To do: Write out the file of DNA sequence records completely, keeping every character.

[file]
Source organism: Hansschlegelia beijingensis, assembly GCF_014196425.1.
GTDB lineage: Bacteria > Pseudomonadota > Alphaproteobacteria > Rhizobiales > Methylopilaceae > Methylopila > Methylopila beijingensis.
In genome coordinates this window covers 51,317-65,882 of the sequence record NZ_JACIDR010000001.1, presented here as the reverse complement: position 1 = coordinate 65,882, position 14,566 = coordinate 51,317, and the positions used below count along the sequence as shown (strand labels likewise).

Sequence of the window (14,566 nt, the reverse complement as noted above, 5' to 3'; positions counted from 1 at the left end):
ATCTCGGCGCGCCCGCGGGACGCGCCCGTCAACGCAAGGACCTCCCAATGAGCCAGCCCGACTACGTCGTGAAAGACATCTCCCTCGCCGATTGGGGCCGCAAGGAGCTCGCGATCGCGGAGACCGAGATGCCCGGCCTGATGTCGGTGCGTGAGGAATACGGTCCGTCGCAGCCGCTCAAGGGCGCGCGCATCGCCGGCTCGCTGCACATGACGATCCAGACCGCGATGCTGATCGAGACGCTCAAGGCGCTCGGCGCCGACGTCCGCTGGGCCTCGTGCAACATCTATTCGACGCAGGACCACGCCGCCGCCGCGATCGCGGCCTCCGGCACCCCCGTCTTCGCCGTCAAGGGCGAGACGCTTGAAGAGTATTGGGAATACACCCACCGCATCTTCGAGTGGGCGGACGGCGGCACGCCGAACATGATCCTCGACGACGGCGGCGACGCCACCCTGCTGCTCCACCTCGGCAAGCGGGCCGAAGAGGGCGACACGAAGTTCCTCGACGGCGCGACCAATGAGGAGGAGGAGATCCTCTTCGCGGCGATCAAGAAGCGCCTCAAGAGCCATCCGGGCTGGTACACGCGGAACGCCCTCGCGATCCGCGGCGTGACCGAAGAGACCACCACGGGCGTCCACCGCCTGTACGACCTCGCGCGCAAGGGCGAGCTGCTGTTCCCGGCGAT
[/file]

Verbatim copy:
Source organism: Hansschlegelia beijingensis, assembly GCF_014196425.1.
GTDB lineage: Bacteria > Pseudomonadota > Alphaproteobacteria > Rhizobiales > Methylopilaceae > Methylopila > Methylopila beijingensis.
In genome coordinates this window covers 51,317-65,882 of the sequence record NZ_JACIDR010000001.1, presented here as the reverse complement: position 1 = coordinate 65,882, position 14,566 = coordinate 51,317, and the positions used below count along the sequence as shown (strand labels likewise).

Sequence of the window (14,566 nt, the reverse complement as noted above, 5' to 3'; positions counted from 1 at the left end):
ATCTCGGCGCGCCCGCGGGACGCGCCCGTCAACGCAAGGACCTCCCAATGAGCCAGCCCGACTACGTCGTGAAAGACATCTCCCTCGCCGATTGGGGCCGCAAGGAGCTCGCGATCGCGGAGACCGAGATGCCCGGCCTGATGTCGGTGCGTGAGGAATACGGTCCGTCGCAGCCGCTCAAGGGCGCGCGCATCGCCGGCTCGCTGCACATGACGATCCAGACCGCGATGCTGATCGAGACGCTCAAGGCGCTCGGCGCCGACGTCCGCTGGGCCTCGTGCAACATCTATTCGACGCAGGACCACGCCGCCGCCGCGATCGCGGCCTCCGGCACCCCCGTCTTCGCCGTCAAGGGCGAGACGCTTGAAGAGTATTGGGAATACACCCACCGCATCTTCGAGTGGGCGGACGGCGGCACGCCGAACATGATCCTCGACGACGGCGGCGACGCCACCCTGCTGCTCCACCTCGGCAAGCGGGCCGAAGAGGGCGACACGAAGTTCCTCGACGGCGCGACCAATGAGGAGGAGGAGATCCTCTTCGCGGCGATCAAGAAGCGCCTCAAGAGCCATCCGGGCTGGTACACGCGGAACGCCCTCGCGATCCGCGGCGTGACCGAAGAGACCACCACGGGCGTCCACCGCCTGTACGACCTCGCGCGCAAGGGCGAGCTGCTGTTCCCGGCGAT